Many crypto success stories consist of those currencies that were created in bitcoin’s image, but with various tweaks to make them function a little better. The result is a scattering of competing currencies with attributes that can be handpicked depending on one’s personal priorities, be it security, privacy, anonymity or speed. For instance, Litecoin was set up in 2011 and is almost technologically identical to bitcoin. However, it boasts certain enhancements, like a more efficient mining protocol and a greater processing speed for transactions.
It reached a market capitalisation of $4bn for the first time in September, and is now the fifth most successful cryptocurrency (by market capitalisation) after bitcoin, Bitcoin Cash, Ripple and Ether. Another example is Monero, which offers a similar function to bitcoin, but with enhanced privacy and improvements in scalability. Working on a similar theme, Anoncoin boasts strict anonymity, while Stablecoin claims to have military-grade encryption.
Many such currencies were able to gain traction by tackling bitcoin’s faults. And yet, the recent excitement behind two of the most successful cryptocurrencies is focused on possible applications beyond those of bitcoin and its lookalikes: According to Hanna Halaburda, author of Beyond Bitcoin: The Economics of Digital Currencies: “While bitcoin is a self-contained cryptocurrency, Ether and [Ripple] are cryptocurrencies supporting broader systems, each with a different functionality.”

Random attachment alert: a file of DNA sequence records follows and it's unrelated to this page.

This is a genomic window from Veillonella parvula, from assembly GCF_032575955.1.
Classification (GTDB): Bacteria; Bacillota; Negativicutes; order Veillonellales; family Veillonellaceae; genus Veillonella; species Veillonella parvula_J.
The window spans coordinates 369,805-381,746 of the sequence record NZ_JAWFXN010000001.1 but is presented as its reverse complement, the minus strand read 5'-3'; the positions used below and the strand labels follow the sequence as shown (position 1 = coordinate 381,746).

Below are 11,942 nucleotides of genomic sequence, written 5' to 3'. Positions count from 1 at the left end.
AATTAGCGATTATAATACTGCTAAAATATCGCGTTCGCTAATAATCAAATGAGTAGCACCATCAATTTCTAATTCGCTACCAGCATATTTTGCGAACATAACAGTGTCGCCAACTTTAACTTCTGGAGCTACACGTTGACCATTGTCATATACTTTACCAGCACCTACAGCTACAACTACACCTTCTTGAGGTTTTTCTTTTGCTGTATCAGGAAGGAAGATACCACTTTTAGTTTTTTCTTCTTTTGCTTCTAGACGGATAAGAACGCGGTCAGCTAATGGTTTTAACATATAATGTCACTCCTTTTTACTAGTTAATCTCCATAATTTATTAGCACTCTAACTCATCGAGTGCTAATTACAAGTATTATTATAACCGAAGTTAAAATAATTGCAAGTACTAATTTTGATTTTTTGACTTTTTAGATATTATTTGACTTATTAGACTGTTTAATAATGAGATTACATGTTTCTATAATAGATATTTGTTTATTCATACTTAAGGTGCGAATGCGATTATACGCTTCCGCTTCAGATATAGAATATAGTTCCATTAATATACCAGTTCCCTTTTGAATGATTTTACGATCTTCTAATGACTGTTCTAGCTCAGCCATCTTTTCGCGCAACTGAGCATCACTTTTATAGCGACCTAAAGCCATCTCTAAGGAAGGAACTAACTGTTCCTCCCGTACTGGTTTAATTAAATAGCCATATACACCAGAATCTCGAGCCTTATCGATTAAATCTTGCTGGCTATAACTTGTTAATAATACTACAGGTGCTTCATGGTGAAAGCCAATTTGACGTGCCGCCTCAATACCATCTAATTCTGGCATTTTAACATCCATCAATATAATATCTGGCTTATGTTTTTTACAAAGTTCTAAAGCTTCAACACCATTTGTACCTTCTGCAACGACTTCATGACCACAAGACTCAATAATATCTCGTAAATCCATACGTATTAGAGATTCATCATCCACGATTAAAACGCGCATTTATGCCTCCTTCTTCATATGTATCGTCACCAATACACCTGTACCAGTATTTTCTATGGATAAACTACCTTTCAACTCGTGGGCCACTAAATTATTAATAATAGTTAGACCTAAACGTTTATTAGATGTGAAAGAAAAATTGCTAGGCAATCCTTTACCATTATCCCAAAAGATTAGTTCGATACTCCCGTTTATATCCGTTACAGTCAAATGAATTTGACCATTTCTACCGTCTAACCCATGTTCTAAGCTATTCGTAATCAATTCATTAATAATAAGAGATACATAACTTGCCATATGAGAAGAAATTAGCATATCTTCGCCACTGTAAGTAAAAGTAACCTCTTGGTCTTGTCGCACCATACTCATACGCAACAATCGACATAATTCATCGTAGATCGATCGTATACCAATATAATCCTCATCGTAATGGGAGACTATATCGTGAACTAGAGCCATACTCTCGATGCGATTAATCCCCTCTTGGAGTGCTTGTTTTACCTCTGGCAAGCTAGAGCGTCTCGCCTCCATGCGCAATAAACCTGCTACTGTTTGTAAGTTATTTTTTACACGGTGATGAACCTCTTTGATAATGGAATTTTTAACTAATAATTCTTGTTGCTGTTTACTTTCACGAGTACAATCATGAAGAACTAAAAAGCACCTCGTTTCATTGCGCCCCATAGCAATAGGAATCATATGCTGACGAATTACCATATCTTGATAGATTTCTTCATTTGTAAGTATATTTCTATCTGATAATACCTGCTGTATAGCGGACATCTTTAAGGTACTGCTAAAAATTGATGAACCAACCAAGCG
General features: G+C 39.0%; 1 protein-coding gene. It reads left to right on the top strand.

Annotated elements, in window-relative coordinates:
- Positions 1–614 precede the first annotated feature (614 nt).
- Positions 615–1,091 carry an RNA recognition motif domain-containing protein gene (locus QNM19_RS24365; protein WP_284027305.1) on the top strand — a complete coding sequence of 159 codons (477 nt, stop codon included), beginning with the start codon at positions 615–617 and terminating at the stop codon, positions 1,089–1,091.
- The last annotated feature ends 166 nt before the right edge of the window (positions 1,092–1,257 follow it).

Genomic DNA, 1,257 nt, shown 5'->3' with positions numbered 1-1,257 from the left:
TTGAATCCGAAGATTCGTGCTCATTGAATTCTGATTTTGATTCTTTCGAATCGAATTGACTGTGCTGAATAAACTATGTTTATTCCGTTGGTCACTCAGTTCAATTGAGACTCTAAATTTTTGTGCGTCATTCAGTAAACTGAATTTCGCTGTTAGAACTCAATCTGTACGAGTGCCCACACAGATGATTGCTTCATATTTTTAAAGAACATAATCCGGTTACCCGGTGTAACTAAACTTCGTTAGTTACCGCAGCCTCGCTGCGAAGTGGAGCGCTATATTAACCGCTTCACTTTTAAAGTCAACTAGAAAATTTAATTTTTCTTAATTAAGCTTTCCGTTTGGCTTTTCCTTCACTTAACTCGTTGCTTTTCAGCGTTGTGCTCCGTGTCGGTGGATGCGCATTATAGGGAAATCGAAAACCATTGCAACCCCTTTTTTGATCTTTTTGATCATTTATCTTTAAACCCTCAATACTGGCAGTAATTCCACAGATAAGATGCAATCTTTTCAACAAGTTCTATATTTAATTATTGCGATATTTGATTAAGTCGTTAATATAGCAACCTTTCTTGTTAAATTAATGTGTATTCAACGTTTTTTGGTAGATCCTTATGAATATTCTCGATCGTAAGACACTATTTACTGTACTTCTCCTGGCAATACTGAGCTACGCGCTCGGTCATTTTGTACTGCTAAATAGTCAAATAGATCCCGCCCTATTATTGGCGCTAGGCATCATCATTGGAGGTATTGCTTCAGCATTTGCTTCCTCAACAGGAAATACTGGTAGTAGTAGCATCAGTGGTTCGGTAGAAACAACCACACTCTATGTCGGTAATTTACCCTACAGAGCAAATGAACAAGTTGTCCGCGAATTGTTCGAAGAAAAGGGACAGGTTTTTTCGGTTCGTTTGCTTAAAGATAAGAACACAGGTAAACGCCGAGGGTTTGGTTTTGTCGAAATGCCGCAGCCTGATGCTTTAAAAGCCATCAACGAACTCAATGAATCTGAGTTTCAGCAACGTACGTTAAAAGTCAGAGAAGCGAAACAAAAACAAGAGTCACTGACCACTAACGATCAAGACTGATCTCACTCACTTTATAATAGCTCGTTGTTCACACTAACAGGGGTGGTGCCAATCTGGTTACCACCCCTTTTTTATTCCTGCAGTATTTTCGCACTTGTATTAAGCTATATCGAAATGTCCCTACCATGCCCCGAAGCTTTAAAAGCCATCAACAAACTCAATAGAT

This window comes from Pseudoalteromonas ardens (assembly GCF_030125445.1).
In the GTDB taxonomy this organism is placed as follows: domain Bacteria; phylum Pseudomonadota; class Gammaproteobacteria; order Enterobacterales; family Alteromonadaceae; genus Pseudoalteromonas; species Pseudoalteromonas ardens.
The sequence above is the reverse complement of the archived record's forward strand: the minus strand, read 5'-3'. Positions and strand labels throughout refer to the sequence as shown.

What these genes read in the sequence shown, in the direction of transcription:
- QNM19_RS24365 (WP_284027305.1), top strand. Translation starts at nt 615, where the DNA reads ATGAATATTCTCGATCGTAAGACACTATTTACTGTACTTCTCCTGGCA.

Ripple makes waves
Perhaps more than any other, Ripple’s tailor-made currency XRP is the cryptocurrency of the moment. It caught headlines earlier this year after its value increased by 4,000 percent in the first half of 2017.
Ripple itself is a start-up that provides the framework for a cross-border payments system. Its primary motivation is to tackle the very practical problem of the world’s slow and costly payments architecture. Its protocol supports various currencies, including bitcoin, dollars and even units of value like frequent flyer miles.
XRP’s characteristics are determined by its role within the wider framework. According to Daniel Aranda, Managing Director of Ripple’s European division: “That includes a few requirements. One is scalability – the XRP blockchain is already able to handle over 1,000 transactions per second. It also includes speed – you can actually settle on the blockchain within just two to five seconds.”